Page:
Guards are Roman Andrus and Senior Rob Castaneda.  They're backed up by Senior Moroni Iniguez and Frosh Wyatt Bowles.  The following applies to all of the backups:  because of the 1st stringers sitting down in nearly all games for the last quarter and a half, the backups have all gotten a lot of good minutes in real gametime.  USU pulls a lot of guards, and requires a lot of them in holding blocks, as both the principal running backs are pretty good at waiting on the blocking before they commit.  The ypc numbers are pretty gaudy as a result, with lots of breakouts by both RBs for long runs and TDs.
Center is Senior Quin Ficklin, a yBu transfer who was a TE.  He hit the gym and developed into a very highly regarded center.  Calls a nice game.  Check out Hans Olsen's [Merlin's nephew] youtube vids breaking down USU's team, especially the line, in game situations.  He's backed up by Demo Ali'ifua.
It starts with Dax Raymond, a RS Junior who's announced he's leaving school for the draft next Spring.  He is perhaps the best blocker on the team, is really quick, with really sticky hands, and he's a load to bring down.  He's backed up by Soph Terrell Carson, who's just as rangy, not quite as stout, but a pretty good blocker, and good hands.  He lacks the breakaway speed of Raymond.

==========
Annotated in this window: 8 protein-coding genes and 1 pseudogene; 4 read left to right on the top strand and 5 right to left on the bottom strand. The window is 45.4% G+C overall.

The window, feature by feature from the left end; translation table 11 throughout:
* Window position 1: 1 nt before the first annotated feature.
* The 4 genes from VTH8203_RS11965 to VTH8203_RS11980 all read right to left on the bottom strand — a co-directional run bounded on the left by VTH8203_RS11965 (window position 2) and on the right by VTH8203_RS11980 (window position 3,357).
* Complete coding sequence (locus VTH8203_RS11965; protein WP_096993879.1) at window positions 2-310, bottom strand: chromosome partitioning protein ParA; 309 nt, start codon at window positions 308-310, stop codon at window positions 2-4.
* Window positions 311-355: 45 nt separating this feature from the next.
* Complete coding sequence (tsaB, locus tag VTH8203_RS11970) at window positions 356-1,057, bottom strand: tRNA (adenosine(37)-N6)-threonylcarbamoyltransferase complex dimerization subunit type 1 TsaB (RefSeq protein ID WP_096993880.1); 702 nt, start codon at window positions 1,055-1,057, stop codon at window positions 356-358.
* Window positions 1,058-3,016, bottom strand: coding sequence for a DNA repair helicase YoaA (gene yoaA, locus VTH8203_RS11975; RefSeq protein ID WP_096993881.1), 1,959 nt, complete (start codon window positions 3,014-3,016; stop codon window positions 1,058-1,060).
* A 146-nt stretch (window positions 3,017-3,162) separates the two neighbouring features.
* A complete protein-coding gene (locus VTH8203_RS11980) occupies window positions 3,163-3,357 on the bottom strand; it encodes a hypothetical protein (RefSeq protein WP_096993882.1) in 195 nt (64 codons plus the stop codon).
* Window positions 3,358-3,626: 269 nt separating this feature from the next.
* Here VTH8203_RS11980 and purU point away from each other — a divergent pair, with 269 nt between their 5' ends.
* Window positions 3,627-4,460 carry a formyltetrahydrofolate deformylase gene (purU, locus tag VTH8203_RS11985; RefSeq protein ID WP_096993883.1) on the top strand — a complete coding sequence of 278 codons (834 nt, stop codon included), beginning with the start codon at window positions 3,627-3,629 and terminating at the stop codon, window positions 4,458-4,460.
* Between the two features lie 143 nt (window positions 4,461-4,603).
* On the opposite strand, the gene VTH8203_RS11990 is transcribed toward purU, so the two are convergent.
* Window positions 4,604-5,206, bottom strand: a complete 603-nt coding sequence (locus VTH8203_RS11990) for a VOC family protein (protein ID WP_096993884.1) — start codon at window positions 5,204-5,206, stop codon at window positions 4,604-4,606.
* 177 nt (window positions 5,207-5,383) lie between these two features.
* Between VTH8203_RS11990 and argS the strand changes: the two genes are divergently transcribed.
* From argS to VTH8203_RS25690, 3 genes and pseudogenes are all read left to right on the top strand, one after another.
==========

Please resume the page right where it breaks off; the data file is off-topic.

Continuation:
It starts with the guys on the outside, Seniors Ron Tarver and Jalen Green, who bring in 10.90 and 14.16 ypc, with 7 and 5 TDs.  Green's more a possession guy, with Tarver being the guy who wins jump balls on the sideline and in the endzone.  In the slot is a three-headed-monster with Seniors Aaren Vaughns, DJ Nelson, and Soph Jordan Nathan, who bring in 15.23, 9.33, and 10.96 ypc, with 3, 0, and 3 TDs.  Both DJ and Vaughns pass a little [DJ was an all-everything HS QB, who also holds for kicks].  Nathan runs back punts, quite successfully.  Backups on the outside are Soph Savion Scarver and Taylor Compton and Frosh Deven Thompkins, who bring in 18.38, 7.25, and 7.22 ypc, with 2, 0, and 0 TDs.  Scarver is the KO return guy.
USU has a two-headed monster at RB who rarely are in the game together:  Darwin Thompson and Gerold Bright.  Thompson is not quite as fast as Bright.  Bright is not as stout as Thompson. They bring in 7.2 and 6.3 ypc, with 14 and 8 TDs.  Each is pretty good out of the backfield, 15.27 and 11.16 ypc, with 2 and 3 TDs.  Both are in the 5'8-5'9 200 lb range.  Thompson is a gym rat with astonishing measurables.